I photograph residential and commercial property for developers, investors and architects. The images are featured on websites, brochures, advertisements and in magazine editorials. The photographs I take comprise of precise composition, the best light and attention to detail. In order to create iconic imagery of properties, I make use of high resolution cameras, wireless tethering to an iPad and tilt shift lenses that correct for perspective. My digital workflow involves shooting composite images in order to capture the highest possible dynamic range and ensure that colours remain vibrant and accurate. Shooting composites also allows me to work efficiently on site with minimal equipment and supplement existing light with my own light where needed in order to enhance specific details without losing the overall lighting scheme or ambiance. Occasionally more lighting and other equipment is needed. When combined the composite image creates a final photograph that is as close as possible to how the human eye perceives a scene, without drawing attention to the digital image or techniques used to create it. This approach I believe respects the architects vision for their design. A typical architectural shoot would involve shooting hero shoots that encompass a wide scene along with closer details of important design features or in the case of a residential show home, lifestyle imagery with carefully placed props that tell a story.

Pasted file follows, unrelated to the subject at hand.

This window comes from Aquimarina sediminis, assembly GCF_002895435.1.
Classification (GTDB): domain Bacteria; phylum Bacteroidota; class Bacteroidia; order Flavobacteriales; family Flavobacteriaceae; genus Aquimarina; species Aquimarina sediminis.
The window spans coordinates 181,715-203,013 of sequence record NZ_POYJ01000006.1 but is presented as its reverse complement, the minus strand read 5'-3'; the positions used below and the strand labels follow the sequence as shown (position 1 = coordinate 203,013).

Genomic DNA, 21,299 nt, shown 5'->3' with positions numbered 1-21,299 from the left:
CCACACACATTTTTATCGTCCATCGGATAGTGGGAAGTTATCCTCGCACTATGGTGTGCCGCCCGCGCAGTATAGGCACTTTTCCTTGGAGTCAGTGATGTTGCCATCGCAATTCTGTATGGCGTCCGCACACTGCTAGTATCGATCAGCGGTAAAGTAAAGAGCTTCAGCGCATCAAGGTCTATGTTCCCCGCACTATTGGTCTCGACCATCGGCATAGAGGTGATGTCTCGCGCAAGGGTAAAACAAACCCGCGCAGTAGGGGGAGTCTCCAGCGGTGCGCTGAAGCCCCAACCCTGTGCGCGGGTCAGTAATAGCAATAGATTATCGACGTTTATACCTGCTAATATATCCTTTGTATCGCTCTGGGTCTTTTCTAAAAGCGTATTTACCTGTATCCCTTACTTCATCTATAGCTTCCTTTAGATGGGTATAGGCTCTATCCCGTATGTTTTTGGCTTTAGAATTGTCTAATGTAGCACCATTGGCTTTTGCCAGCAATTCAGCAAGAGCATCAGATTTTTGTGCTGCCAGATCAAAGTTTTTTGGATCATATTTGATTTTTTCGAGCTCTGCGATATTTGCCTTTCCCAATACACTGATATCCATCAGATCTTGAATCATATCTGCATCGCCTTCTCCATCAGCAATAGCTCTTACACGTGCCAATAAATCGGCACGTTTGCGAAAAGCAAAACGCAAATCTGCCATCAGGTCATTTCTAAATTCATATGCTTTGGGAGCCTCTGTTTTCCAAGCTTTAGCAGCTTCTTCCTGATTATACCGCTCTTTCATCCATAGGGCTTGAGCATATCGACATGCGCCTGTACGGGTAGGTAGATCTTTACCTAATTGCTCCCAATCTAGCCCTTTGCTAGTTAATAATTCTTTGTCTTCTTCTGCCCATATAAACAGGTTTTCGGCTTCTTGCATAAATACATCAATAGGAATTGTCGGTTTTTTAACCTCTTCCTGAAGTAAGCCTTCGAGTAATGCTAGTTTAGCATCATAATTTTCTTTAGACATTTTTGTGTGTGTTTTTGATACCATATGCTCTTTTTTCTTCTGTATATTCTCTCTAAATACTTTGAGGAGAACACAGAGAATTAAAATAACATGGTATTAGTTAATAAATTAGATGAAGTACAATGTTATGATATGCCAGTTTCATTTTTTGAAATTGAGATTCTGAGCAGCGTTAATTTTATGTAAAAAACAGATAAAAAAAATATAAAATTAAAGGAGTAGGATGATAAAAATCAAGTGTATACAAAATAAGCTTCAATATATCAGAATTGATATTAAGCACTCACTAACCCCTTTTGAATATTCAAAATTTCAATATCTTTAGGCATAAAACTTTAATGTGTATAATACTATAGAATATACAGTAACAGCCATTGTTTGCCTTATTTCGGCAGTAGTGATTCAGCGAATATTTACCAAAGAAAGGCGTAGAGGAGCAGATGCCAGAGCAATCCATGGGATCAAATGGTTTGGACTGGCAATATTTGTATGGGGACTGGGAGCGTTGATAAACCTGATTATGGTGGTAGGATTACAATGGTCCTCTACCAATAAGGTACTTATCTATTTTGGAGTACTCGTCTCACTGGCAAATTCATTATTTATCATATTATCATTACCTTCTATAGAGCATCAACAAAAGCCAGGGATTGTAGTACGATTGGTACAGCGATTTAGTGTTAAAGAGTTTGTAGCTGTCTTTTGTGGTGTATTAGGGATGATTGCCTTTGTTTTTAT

In order to prepare for a shoot on location I require a site map with north point, postcode or map co-ordinates. I can then plan each shot taking into consideration the movement of sun and the best angles for both exteriors and interiors. Other useful materials are CGI imagery and brochure mock ups or layouts.

A typical shot of an interior for example would first involve finding the best angle and composition to photograph. Once the camera position is established I will then position props and furniture to ensure the image is balanced for the chosen composition. I then capture a sequence of shots for both the ambient light and my own supplementary lighting. The process of doing this requires that the camera tripod remains undisturbed throughout. These images are then manually combined on a computer into a carefully crafted composite image which renders the most realistic appearance without sacrificing the lighting design or natural light. It also allows colours to be accurately represented and the external views through windows to be balanced with the interior. Finally the image is retouched and any unwanted items removed or perhaps unfinished details corrected. The whole process can involve several hours work on a single image.

Before any combining or retouching takes place, I will upload a basic low resolution image of each shot to a dedicated gallery for my client to review. Form these low res files a client’s selections are shared with me and I then undertake the task of creating the composite imagery. The finished high resolution image files are uploaded to the clients collection for download and or social sharing etc. See before and after examples.

Before and After Composite Creation

Before After Kitchen interior Reigate surrey